Charles Barkley famously quipped years ago that he wasn't a role model. Well, I think whether they want to be or not, athletes (and lots of other people in the public limelight, like musicians, actors, writers, etc.) have no choice but to be role models. That means acting responsibly, and paying the price when they don't. Oftentimes, they do get away with a lot. But sometimes they don't. On the other hand, there is no doubt our political, civic, and business leaders should be role models, far more than athletes, etc.. They are engaged in far more serious issues than entertaining us. Somewhere along the line, though, we shifted our moral barometers. Guys like Dick Cheney became untouchable, but guys like Barry Bonds became lightning rods for debates about "what was wrong in America." Well, I think the fact that the discussion has moved to that level might begin to tell us what is wrong in America.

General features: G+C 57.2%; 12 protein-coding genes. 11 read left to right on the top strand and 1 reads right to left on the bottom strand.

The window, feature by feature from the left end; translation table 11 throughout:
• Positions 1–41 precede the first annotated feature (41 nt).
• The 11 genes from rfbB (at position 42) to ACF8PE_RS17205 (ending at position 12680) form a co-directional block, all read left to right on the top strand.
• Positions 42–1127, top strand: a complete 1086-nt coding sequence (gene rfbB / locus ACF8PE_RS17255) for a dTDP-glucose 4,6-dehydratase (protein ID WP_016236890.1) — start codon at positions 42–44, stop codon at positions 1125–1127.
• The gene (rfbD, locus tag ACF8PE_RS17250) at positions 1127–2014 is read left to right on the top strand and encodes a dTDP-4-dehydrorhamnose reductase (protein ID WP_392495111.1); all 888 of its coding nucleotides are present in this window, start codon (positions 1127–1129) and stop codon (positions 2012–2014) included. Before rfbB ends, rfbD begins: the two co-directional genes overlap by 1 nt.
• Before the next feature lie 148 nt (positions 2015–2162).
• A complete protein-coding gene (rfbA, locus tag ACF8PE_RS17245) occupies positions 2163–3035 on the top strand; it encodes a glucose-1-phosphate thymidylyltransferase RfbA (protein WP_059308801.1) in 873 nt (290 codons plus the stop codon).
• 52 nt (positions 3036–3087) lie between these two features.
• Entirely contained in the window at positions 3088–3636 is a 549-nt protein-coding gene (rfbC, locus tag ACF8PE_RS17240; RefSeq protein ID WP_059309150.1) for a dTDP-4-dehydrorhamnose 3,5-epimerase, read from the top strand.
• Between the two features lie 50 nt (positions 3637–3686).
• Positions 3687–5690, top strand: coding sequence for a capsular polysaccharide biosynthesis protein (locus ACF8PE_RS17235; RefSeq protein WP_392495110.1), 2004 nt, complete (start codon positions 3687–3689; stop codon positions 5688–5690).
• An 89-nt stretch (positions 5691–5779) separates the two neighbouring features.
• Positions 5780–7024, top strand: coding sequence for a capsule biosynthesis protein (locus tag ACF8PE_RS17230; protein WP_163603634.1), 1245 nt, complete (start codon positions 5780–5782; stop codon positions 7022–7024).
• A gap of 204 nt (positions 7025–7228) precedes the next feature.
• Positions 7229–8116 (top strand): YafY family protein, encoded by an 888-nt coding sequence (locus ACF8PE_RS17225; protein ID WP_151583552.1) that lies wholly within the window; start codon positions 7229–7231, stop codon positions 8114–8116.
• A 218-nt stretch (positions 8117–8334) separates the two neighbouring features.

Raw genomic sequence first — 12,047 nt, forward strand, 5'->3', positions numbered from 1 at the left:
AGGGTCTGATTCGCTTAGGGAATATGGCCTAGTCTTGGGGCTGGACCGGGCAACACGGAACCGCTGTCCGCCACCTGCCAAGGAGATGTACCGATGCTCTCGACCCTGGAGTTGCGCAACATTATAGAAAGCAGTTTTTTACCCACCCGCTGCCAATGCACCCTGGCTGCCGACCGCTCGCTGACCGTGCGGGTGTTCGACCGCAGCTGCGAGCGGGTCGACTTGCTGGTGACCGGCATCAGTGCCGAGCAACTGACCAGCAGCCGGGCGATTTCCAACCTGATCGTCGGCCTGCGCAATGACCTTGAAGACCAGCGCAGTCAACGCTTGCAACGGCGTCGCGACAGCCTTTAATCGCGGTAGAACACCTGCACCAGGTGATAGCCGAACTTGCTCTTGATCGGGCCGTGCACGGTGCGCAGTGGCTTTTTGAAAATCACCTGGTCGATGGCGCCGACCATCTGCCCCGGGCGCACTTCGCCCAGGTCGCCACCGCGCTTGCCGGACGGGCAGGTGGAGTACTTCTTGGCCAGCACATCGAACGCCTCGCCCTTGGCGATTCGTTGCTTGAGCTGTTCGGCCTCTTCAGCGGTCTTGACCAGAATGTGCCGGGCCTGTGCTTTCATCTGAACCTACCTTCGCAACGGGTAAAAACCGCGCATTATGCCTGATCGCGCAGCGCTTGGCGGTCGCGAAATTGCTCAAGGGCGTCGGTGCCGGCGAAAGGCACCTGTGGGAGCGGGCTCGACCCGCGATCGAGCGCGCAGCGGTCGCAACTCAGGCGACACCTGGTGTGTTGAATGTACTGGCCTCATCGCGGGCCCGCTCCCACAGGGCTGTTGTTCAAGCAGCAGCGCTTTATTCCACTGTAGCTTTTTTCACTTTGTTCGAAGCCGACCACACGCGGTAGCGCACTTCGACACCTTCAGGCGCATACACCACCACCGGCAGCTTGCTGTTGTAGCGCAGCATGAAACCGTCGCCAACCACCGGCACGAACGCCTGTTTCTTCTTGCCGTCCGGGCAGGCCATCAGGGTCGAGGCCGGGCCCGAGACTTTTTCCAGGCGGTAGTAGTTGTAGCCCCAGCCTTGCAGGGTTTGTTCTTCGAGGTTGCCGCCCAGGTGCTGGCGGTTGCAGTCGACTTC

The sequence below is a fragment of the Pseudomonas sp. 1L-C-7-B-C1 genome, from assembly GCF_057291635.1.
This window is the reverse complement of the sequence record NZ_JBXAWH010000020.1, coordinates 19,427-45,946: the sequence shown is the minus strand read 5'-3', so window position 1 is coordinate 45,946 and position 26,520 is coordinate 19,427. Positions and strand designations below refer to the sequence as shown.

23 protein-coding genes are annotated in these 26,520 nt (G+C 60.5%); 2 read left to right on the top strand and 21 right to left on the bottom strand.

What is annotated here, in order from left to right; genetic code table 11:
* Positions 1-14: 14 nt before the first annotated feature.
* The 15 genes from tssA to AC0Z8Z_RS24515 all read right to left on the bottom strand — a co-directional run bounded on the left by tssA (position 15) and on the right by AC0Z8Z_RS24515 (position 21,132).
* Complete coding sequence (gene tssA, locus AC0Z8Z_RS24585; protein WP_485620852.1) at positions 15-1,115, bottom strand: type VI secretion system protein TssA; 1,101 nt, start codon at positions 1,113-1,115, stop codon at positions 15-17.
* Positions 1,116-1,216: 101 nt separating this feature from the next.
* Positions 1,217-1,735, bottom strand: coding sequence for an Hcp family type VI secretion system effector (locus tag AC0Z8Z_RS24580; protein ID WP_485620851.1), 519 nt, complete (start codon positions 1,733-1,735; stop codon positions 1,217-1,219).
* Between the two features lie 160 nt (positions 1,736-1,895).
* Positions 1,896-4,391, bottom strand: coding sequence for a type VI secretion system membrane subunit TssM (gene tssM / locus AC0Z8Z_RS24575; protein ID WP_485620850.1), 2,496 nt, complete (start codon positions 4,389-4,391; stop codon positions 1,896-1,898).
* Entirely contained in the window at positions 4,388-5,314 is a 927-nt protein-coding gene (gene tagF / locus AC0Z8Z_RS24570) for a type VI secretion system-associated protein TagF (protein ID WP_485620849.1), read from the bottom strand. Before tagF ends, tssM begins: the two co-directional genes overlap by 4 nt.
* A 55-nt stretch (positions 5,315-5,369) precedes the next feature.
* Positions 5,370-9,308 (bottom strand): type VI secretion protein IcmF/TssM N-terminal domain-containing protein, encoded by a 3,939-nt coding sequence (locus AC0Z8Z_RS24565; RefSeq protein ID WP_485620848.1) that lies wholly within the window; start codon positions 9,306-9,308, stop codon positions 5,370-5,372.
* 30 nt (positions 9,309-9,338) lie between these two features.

Note: I realize I went after a lot of Republicans here...that's just because its easier, given the insane number of ridiculous scandals they've been involved with, but please don't think my point here is a partisan one. It's about the insanity of holding athletes, entertainers, etc., up to be the moral barometers of this country, while giving our actual leaders, in politics, in business, in civic life, a much easier pass.